16. Posted January 31, 2012 at 12:47 am | Permalink

    Une idée bien sympa pour les prochaines journées ensoleillées, bisous et bon mardi

  17. Joumana
    Posted January 31, 2012 at 5:32 am | Permalink

    @Mama’s Lebanese kitchen: Yes, it is the Corniche this past Sunday.

    @Eric: Great you enjoy trimming artichokes! To each his own I guess! I favor peeling chickpeas and most of my friends don’t!

  18. Posted January 31, 2012 at 7:50 am | Permalink

    I really ought to get off my hiney and go look for these artichoke bottoms – I love that you took a staple spinach sauce and jazzed it up like this – the egg on top is just precious!

    Love it Joumana and the pic of the view is not bad either!

    chow :) Devaki @ weavethousandflavors

  19. Posted January 31, 2012 at 12:02 pm | Permalink

    Oh la la quelle jolie recette!! Elle doit etre trooooop bon!! Bonne soirée.

  20. Posted January 31, 2012 at 2:26 pm | Permalink

    Une recette délicieuse et tentante, des ingrédients que j’aime en toute saison. Merci.

  21. Posted January 31, 2012 at 3:17 pm | Permalink

    Mouthwatering here, wat a terrific and super tempting dish.

  22. Posted January 31, 2012 at 4:17 pm | Permalink

    My dearly beloved would be crazy about his… artichoke hearts and creamed spinach are huge favorites of his… getting to have them together would make his day… great recipe!

  23. Posted January 31, 2012 at 4:30 pm | Permalink

    My mom used to make ground beef-stuffed artichoke bottoms. As a kid I remember I used to eat the meat out and leave the artichokes. Now, I love them!

  24. Posted January 31, 2012 at 5:46 pm | Permalink

    Wow, I never had stuffed artichokes bottoms…they look great, especially with the half egg on it.
    Beautiful pictures Joumana…hope you are having a great week :)

  25. Posted January 31, 2012 at 8:25 pm | Permalink

    I’m definitely going to see if our local Middle Eastern markets carry artichoke bottoms! I never thought to look for them before.

  26. Posted February 1, 2012 at 12:28 am | Permalink

    J’ai acheté des fonds d’artichauts surgelés de très bonne qualité hier, justement. Par contre, j’ai mangé les épinards frais achetés dimanche au marché … dans des cannelloni à la ricotta. Il n’y a plus qu’à retourner en acheter, alors … J’aime beaucoup ton idée. Ça fera un dîner original.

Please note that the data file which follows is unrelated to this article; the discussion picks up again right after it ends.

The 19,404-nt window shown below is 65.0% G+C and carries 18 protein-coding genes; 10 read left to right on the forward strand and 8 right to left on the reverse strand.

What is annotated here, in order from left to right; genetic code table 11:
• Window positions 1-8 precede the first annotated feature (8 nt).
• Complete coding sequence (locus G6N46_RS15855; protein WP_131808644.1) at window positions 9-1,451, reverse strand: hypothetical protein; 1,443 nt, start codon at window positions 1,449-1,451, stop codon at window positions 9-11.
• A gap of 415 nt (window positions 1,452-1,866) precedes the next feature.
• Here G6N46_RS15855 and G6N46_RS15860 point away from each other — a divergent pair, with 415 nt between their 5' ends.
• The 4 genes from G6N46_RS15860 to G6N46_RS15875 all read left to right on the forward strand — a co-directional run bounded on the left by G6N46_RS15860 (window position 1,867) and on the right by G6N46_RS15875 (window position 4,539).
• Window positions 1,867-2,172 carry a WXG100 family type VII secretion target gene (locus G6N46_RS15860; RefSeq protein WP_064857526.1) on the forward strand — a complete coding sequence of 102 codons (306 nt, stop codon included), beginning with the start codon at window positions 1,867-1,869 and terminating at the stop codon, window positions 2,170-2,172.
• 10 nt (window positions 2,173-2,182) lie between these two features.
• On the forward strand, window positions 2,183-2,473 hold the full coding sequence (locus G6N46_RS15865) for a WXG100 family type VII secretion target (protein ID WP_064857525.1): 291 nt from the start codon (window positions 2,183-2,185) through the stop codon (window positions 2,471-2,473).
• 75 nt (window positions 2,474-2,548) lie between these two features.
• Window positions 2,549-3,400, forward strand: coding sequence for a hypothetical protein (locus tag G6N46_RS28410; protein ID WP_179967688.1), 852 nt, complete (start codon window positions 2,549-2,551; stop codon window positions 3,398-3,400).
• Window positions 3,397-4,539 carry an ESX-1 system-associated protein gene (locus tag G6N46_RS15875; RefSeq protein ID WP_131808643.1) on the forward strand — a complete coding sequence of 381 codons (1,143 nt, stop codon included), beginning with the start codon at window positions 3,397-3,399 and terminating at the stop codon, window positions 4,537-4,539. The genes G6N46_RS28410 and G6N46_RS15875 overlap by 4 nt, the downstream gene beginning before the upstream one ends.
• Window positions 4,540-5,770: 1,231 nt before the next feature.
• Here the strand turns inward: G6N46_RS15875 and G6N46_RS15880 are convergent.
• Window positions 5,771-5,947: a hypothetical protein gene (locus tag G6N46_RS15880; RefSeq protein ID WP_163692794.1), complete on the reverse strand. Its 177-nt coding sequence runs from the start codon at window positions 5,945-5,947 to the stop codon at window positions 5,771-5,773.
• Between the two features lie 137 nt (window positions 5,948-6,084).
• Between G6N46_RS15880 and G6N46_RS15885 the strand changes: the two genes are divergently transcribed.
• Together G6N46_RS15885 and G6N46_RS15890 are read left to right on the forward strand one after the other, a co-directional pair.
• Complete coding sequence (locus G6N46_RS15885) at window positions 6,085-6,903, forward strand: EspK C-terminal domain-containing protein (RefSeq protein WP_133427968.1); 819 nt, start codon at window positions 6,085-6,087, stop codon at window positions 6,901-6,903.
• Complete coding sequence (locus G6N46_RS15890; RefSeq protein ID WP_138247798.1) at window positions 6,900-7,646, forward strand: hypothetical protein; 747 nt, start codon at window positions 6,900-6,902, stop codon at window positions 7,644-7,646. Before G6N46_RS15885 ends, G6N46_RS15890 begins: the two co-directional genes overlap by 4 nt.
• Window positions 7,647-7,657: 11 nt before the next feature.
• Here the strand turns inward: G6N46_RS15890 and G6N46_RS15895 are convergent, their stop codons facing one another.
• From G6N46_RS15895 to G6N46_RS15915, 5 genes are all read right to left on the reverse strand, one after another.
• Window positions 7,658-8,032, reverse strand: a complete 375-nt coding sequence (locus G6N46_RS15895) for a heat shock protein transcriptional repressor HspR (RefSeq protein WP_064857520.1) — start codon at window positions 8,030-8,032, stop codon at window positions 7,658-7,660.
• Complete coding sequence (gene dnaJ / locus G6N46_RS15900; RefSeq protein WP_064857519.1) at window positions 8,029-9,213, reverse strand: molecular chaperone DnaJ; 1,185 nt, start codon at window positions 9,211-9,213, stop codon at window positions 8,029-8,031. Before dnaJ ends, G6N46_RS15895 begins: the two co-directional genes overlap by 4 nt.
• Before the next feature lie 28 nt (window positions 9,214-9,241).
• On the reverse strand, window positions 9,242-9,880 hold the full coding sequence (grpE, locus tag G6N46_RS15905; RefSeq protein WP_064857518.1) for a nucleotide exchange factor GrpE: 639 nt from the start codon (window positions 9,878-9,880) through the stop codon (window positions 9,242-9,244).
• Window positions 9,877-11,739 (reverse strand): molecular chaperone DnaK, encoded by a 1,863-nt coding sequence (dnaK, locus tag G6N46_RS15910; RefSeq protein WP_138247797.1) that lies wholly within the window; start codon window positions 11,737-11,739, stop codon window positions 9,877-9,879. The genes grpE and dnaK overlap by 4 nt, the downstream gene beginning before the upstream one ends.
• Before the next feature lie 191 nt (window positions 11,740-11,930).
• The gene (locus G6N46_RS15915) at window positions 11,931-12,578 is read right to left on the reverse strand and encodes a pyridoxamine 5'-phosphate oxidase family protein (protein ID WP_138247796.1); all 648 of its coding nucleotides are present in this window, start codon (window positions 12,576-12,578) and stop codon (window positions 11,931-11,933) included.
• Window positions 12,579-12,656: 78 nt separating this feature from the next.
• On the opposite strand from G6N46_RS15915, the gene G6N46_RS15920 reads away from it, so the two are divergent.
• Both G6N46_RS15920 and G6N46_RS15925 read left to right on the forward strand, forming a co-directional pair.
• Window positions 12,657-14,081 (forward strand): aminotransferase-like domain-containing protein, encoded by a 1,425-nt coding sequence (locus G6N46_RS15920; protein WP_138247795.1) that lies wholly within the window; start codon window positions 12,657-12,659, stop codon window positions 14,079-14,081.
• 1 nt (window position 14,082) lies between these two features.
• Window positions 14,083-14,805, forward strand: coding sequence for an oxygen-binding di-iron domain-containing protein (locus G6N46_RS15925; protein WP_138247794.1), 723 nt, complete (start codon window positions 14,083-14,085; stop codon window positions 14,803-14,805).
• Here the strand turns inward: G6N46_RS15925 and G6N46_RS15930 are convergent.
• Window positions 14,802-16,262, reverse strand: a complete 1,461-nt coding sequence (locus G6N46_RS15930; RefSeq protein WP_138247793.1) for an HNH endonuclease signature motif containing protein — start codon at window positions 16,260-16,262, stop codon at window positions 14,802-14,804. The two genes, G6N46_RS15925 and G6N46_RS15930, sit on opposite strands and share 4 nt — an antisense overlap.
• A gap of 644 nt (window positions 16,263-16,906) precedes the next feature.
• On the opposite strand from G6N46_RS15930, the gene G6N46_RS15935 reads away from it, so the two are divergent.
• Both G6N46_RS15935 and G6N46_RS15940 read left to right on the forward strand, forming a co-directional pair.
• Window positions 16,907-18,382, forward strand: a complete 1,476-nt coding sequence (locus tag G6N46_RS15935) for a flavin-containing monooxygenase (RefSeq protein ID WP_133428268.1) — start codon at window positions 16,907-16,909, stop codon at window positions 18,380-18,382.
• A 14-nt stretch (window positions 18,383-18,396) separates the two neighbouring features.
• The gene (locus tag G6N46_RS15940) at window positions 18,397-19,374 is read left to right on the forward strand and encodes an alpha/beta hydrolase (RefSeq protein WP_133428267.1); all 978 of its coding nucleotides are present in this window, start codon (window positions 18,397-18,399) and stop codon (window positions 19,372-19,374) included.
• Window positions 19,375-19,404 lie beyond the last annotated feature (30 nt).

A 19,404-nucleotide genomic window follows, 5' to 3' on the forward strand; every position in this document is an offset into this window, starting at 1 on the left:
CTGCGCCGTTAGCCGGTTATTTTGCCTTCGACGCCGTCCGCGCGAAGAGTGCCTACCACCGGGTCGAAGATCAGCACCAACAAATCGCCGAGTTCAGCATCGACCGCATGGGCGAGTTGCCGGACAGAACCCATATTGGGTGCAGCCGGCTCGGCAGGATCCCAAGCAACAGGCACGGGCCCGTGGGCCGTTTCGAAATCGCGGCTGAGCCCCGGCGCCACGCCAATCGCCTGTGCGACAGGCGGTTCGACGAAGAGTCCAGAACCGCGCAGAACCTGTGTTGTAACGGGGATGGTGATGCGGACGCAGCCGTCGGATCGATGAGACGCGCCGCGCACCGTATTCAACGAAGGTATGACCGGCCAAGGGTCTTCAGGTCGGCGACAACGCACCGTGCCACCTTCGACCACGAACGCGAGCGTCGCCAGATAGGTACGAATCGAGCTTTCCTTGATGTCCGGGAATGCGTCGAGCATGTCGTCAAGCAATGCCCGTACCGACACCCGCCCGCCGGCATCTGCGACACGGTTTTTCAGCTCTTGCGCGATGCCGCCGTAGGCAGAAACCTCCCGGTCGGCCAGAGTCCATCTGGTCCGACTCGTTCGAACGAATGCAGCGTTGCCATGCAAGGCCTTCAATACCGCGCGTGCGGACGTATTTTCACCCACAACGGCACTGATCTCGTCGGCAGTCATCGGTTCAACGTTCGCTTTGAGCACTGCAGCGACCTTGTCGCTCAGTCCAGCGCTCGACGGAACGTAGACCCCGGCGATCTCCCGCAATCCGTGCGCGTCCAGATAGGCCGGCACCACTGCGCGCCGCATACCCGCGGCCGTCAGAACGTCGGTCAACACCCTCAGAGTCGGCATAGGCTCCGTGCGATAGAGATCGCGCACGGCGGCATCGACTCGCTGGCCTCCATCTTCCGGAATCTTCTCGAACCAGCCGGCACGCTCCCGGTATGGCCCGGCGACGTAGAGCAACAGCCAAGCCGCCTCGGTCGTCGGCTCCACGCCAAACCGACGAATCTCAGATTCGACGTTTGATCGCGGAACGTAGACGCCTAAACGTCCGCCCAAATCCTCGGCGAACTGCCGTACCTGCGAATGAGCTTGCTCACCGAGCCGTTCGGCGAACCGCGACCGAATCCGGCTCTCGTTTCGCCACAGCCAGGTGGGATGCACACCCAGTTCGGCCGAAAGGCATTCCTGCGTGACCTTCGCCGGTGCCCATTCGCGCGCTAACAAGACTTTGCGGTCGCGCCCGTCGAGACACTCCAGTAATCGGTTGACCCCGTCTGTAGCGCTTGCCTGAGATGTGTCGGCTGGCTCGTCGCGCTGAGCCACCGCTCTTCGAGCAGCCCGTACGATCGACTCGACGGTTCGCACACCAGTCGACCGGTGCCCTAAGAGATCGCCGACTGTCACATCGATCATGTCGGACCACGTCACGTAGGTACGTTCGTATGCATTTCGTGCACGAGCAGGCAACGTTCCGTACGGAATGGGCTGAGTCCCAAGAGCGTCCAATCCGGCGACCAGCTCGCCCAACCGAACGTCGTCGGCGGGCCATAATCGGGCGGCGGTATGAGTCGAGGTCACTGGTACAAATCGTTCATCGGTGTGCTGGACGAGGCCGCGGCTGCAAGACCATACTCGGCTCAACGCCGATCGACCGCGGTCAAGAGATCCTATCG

Bisous et bonne journée

  27. Posted February 1, 2012 at 5:15 am | Permalink

    I love the idea of a poached egg. Thanks for your rice flour cookie recipe by the way.

  28. Posted February 1, 2012 at 6:15 am | Permalink

    I love them too, Joumana. What a super recipe. I eat artichokes once a week at least….have made them many different ways. Can’t wait to try this.

  29. Posted February 1, 2012 at 11:26 am | Permalink

    Thank you Joumana for the recipe, it’s sure delicious…I hope I will find some artichoke bottoms in the arabic store near us, I never thought to look for it there.
    You have been tagged here
    I Will be very happy when I enjoy some about yours, thanks so much Joumana.

  30. Posted February 3, 2012 at 11:41 pm | Permalink

    Beautiful recipe, I am a huge fan or artichokes. Never made them this way before. I am impressed with the color of these egg yolks. They look just like the ones from the hens we raised in our back yard back in Brazil. In America even when you spend 9 bucks for a dozen of ;cage free; organic eggs you don’t get egg yolks as colorful as these.

  31. Joumana
    Posted February 4, 2012 at 12:28 am | Permalink

    @Heguiberto: I was impressed with their color too! Every egg I cracked had a bright orange big yolk!

  32. Posted February 14, 2012 at 12:40 pm | Permalink

    Sadly, I can’t get fully trimmed artichoke bottoms where I live, and after prepping countless ones while a student in Paris, I have sworn off of them. Too bad, because this dish looks delicious!